Pappano’s Aida

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Recorded Sala Santa Cecilia Auditorium, Rome February 2015

Producer: Stephen Johns, Recorded and mixed by Jonathan Allen

This recording of Aida was issued five years ago now in a blaze of publicity, so how does it measure up now the dust has settled?

Presentation of this studio recording (a rarity in itself these days) harks back to the old days. A nice hard back book, acts I and II given a CD each, with the last two acts on the final CD. Full text, translations and notes in three languages are included, with copious photos of the sessions, and all at a very reasonable price. Warner have put a lot of faith in the enterprise, and I hope it succeeded, though it doesn’t seem to have precipitated any more studio recordings of opera.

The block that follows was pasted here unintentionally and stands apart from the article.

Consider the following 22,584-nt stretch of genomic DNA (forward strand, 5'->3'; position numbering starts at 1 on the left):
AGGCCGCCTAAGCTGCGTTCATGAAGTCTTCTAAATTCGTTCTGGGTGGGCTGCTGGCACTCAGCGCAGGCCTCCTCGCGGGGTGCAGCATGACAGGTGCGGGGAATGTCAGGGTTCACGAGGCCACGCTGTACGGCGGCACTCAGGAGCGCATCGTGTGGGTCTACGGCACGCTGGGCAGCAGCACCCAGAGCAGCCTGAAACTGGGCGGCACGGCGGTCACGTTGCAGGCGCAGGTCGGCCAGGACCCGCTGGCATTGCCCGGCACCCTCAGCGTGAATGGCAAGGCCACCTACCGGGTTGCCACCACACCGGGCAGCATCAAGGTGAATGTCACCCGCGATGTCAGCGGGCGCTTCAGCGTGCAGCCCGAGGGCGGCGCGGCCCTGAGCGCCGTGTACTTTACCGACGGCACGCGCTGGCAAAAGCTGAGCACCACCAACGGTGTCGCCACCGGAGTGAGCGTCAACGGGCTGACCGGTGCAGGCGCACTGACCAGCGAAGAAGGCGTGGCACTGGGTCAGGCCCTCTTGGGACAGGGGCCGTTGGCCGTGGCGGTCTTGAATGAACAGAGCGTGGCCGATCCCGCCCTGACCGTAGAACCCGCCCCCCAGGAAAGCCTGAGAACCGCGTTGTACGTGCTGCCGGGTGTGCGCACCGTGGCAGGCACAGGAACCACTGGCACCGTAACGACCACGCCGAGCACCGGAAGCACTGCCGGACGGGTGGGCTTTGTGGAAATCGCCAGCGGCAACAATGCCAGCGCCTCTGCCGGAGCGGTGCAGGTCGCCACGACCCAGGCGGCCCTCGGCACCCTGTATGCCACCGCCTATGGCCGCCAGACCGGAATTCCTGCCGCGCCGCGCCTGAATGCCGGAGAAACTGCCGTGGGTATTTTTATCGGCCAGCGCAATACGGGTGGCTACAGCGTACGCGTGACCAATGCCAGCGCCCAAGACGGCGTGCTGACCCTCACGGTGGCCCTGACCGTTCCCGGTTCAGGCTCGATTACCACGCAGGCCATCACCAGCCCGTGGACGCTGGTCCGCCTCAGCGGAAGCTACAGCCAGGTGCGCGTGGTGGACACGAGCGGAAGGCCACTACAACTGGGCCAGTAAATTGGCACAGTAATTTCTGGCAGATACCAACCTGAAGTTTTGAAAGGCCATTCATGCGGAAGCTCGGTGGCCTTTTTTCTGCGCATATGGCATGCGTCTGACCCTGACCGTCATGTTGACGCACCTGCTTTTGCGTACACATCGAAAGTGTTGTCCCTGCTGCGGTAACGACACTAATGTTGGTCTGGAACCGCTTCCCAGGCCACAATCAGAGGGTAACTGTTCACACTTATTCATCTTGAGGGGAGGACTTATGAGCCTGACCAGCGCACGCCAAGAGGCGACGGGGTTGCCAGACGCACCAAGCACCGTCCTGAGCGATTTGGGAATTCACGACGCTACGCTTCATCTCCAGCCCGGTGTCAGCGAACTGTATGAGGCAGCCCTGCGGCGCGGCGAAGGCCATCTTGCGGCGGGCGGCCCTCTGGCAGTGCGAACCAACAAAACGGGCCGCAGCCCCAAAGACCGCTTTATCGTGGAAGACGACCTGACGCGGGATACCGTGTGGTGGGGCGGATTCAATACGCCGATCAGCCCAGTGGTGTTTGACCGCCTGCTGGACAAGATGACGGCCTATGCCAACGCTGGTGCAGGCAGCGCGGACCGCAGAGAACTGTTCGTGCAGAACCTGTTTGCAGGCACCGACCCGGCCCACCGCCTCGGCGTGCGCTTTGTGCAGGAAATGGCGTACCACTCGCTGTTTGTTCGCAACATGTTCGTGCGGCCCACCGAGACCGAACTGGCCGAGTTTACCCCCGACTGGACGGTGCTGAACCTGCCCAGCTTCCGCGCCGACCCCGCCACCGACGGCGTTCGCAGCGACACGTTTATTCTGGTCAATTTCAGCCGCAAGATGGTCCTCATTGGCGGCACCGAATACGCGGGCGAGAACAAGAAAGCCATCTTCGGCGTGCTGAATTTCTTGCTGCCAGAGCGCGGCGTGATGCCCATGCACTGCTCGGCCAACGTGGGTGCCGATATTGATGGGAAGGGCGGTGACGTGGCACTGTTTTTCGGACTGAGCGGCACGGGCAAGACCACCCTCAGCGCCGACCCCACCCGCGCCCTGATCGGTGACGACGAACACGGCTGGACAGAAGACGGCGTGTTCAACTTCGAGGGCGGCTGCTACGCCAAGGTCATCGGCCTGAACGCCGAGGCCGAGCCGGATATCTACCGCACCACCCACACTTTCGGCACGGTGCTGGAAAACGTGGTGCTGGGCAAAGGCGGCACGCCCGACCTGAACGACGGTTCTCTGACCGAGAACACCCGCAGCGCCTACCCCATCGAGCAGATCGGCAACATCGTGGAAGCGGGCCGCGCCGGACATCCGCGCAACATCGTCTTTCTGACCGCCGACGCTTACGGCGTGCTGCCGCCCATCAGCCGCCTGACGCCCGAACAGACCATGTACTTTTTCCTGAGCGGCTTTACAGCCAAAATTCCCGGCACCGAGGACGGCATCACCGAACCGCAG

So what of the performance? Well, to my mind, the two stars are Kaufmann and Pappano. Kaufmann fulfils all the requirements for strong heroic tone and lyrical poetry. The ending of Celeste Aida is one of the best I’ve heard, hitting the top Bb mezzoforte, then making a diminuendo to a truly ppp morendo close. He is every inch the noble warrior, the tender lover, and the tormented man torn between the two. Admittedly his tone isn’t what you’d call Italianate, and it doesn’t have that squillo up top that you hear in such tenors as Corelli or Del Monaco, but his musical manners are infinitely better. It is a considerable achievement and one of the best Radames we have had on disc.

Pappano’s shaping of the score is excellent and in the best Italian tradition, less self conscious than Karajan I, less apt to push the orchestra into the foreground than Karajan II and far preferable to the bombastic Solti. His balancing of the score’s public and private elements is just about perfect, and his Santa Cecilia orchestra play brilliantly for him. The sound too is very good, achieving an excellent balance between orchestra and singers, who are never drowned out as they are in Karajan II.